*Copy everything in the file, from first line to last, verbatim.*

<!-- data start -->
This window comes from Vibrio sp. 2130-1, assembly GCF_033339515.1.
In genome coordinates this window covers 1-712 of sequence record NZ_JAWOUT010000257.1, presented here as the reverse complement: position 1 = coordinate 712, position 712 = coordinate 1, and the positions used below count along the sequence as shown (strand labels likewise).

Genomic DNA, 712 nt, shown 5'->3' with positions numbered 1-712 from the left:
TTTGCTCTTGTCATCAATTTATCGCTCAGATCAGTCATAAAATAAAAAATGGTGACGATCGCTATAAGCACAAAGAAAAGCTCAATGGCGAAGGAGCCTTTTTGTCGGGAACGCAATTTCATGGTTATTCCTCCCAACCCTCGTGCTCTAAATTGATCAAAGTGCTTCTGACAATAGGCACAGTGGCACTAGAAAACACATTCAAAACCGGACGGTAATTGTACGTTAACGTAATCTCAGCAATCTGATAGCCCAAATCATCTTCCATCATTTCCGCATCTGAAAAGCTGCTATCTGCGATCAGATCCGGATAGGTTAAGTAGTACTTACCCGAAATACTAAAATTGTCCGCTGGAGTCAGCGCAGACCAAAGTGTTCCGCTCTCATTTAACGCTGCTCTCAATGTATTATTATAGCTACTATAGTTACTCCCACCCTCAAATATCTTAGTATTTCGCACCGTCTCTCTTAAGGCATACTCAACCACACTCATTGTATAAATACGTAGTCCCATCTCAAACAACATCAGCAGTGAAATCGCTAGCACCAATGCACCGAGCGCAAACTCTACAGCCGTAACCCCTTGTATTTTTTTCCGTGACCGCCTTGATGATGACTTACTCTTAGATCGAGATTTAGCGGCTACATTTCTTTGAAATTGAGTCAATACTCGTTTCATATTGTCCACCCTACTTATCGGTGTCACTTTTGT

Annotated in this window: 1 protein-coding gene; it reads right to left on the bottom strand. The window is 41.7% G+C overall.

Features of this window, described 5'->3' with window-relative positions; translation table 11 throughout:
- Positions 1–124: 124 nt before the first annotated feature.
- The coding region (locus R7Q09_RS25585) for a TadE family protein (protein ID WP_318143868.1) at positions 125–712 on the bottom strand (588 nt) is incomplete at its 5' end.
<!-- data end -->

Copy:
This window comes from Vibrio sp. 2130-1, assembly GCF_033339515.1.
In genome coordinates this window covers 1-712 of sequence record NZ_JAWOUT010000257.1, presented here as the reverse complement: position 1 = coordinate 712, position 712 = coordinate 1, and the positions used below count along the sequence as shown (strand labels likewise).

Genomic DNA, 712 nt, shown 5'->3' with positions numbered 1-712 from the left:
TTTGCTCTTGTCATCAATTTATCGCTCAGATCAGTCATAAAATAAAAAATGGTGACGATCGCTATAAGCACAAAGAAAAGCTCAATGGCGAAGGAGCCTTTTTGTCGGGAACGCAATTTCATGGTTATTCCTCCCAACCCTCGTGCTCTAAATTGATCAAAGTGCTTCTGACAATAGGCACAGTGGCACTAGAAAACACATTCAAAACCGGACGGTAATTGTACGTTAACGTAATCTCAGCAATCTGATAGCCCAAATCATCTTCCATCATTTCCGCATCTGAAAAGCTGCTATCTGCGATCAGATCCGGATAGGTTAAGTAGTACTTACCCGAAATACTAAAATTGTCCGCTGGAGTCAGCGCAGACCAAAGTGTTCCGCTCTCATTTAACGCTGCTCTCAATGTATTATTATAGCTACTATAGTTACTCCCACCCTCAAATATCTTAGTATTTCGCACCGTCTCTCTTAAGGCATACTCAACCACACTCATTGTATAAATACGTAGTCCCATCTCAAACAACATCAGCAGTGAAATCGCTAGCACCAATGCACCGAGCGCAAACTCTACAGCCGTAACCCCTTGTATTTTTTTCCGTGACCGCCTTGATGATGACTTACTCTTAGATCGAGATTTAGCGGCTACATTTCTTTGAAATTGAGTCAATACTCGTTTCATATTGTCCACCCTACTTATCGGTGTCACTTTTGT

Annotated in this window: 1 protein-coding gene; it reads right to left on the bottom strand. The window is 41.7% G+C overall.

Features of this window, described 5'->3' with window-relative positions; translation table 11 throughout:
- Positions 1–124: 124 nt before the first annotated feature.
- The coding region (locus R7Q09_RS25585) for a TadE family protein (protein ID WP_318143868.1) at positions 125–712 on the bottom strand (588 nt) is incomplete at its 5' end.